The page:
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Musings 10, A Whale Tale

A young gray whale is swimming around in the shallow waters of Back Bay Harbor in Newport Beach. He has been noticed in several coastal waters from San Diego to Dana Point. The 20 foot long mammal has been amusing visitors, not causing any trouble, but the Coast Guard and Harbor Control do not know what to do with him (or her). He appears to be losing weight, and they are concerned that he might die in the harbor, so they are trying to entice him to leave voluntarily, but he turns away in the wrong direction. Why is he being recalcitrant? He can’t be getting enough food, and there are no other whales to keep him company. Why does he linger?

We might as well ask Jonah, a prophet working for God in the 8th century, what he was thinking when he disobeyed God. Legend says God told Jonah to go to Ninevah, capital of the wicked city of the Assyrians. When he headed for southern Spain instead, he was thrown overboard and swallowed by a whale, where he remained for three days until the whale spit him up on shore. Jonah got the message and went to Ninevah where he preached and made a difference.

Surely God’s eyes are on this lost whale. I see a sermon in that.

(Jonah 1:17) And Jonah was in the belly of the fish for three days and three nights.

(Matthew 12: 41) Jesus said, “The people of Ninevah repented of their sins at the preaching of Jonah. Now someone greater than Jonah is here – but you refuse to repent.”

(Ephesians 5: 8-10) Be followers of God. Be children of God. You were once in darkness but now are the light of the Lord. Walk as children of light.

Musings 9, Endurance

I have heard that old age is not for the faint-hearted, but for many years I disregarded that information. Now I know it for a fact. Like many things affected by time, we wear out.

A recent cartoon in the funny papers, papers which seem to grow less funny, Dennis the Menace watches Mr. Wilson on his knees in the garden. “When will you be done, Mr. Wilson?” Dennis asks. “Me and Joey just want to watch you get up.”

The tribulations of aging are many, but we oldsters just don’t want to give up our gardens, even when “getting up” hurts, and we need to rely on the assistance of the near-by trowel to rise.

Hopefully we have acquired “endurance”, the quality that enables us to persevere in spite of difficulty. Endurance, the ability to suffer, was required to a great degree in Jesus, who exemplified remarkable endurance as he suffered on the cross. We have celebrated his patient endurance for over two thousand years, and we subside in trust and love. In this life some suffering is to be expected, and we must develop a patient endurance.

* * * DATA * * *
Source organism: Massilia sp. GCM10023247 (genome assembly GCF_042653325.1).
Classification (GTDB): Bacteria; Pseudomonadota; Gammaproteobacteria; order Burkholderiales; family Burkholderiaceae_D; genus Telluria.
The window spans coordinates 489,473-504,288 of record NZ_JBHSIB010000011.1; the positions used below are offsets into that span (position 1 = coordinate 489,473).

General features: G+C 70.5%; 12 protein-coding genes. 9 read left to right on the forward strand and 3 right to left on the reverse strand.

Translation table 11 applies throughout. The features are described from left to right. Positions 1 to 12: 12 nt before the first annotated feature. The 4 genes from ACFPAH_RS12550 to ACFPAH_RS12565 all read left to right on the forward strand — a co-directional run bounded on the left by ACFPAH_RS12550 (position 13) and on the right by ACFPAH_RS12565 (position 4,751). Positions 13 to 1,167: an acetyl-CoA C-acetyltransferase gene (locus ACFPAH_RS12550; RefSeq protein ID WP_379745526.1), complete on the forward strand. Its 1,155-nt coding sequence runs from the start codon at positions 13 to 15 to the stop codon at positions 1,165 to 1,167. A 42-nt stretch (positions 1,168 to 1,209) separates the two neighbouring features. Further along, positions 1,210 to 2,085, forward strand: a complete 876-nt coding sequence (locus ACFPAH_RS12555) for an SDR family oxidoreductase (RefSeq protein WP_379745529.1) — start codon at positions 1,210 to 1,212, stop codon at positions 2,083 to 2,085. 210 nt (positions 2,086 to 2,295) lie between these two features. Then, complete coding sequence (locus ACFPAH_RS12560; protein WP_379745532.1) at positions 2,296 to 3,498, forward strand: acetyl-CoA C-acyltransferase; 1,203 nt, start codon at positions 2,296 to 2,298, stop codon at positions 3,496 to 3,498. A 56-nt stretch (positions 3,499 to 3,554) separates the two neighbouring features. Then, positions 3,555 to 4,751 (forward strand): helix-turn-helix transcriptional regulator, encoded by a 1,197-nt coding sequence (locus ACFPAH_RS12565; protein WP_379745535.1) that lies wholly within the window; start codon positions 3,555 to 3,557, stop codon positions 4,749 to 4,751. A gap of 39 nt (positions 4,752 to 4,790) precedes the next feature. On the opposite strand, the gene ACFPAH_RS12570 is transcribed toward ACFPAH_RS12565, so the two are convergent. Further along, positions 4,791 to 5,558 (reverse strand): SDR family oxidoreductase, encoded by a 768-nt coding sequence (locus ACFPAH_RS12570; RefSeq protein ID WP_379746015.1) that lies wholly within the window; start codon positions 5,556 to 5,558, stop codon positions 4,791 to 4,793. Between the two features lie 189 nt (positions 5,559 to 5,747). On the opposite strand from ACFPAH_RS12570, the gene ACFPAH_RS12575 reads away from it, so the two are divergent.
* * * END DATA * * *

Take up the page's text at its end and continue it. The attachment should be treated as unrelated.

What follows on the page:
(Revelation 1: 9) John wrote, “I am your brother and your partner in suffering, and in the patient endurance to which Jesus calls us.”

(Romans 8: 17) We are the heirs of God’s glory. But if we are to share his glory, we must share his suffering.

(Philippians 2: 14-15) Do everything without complaining or arguing. Live clean innocent lives as children of God, shining like bright lights in a world full of crooked and perverse people.


Musings 8, The Waiting Room

Waiting has become so necessary that many offices and businesses offer a place to wait. Shopping centers court attention by providing comfortable places for customers or their companions to wait.

I watch a couple strolling down the busy streets of Balboa Island, a small island between the ocean and the bay beset with tourists. She is occupied looking into shop windows while he is scanning the curbside for places to sit and wait. Ah, he must have thought, a bench at last. She finds a shop in which to browse, while he waits patiently, in some degree of comfort.

I like the waiting room in one doctor’s office. He provides a TV with videos of health information. Lest I have forgotten, I am reminded to eat healthy foods and exercise. My book lies forgotten. Usually he keeps close to his schedule, reducing the waiting time.

We all have reasons to wait, and a waiting room or a well placed bench is a good use of space. God does not say we must be uncomfortable while we wait.

(Psalm 27: 14) Wait on the Lord. Be of good courage, and he shall strengthen thy heart.

(Joshua 1: 9) Be strong and of good courage, for the Lord is with you wherever you go.

(Hebrew 6: 15) Then Abraham waited patiently, and he received what God had promised.

Musings 7, Waiting

Waiting is the other side of patience. (see Musings 2) “Wait for me,” my little sister shouted as I took off on my bike with my friend Barbara. Eager to escape, I did not wait.

Time and tide wait for no man, but are checked by God, who notices our imperfections, but chooses to let us determine them by ourselves. Fortunately God checks the universe, but gives us the freedom of choice, and we may be wrong as this small incident from a long ago childhood reveals.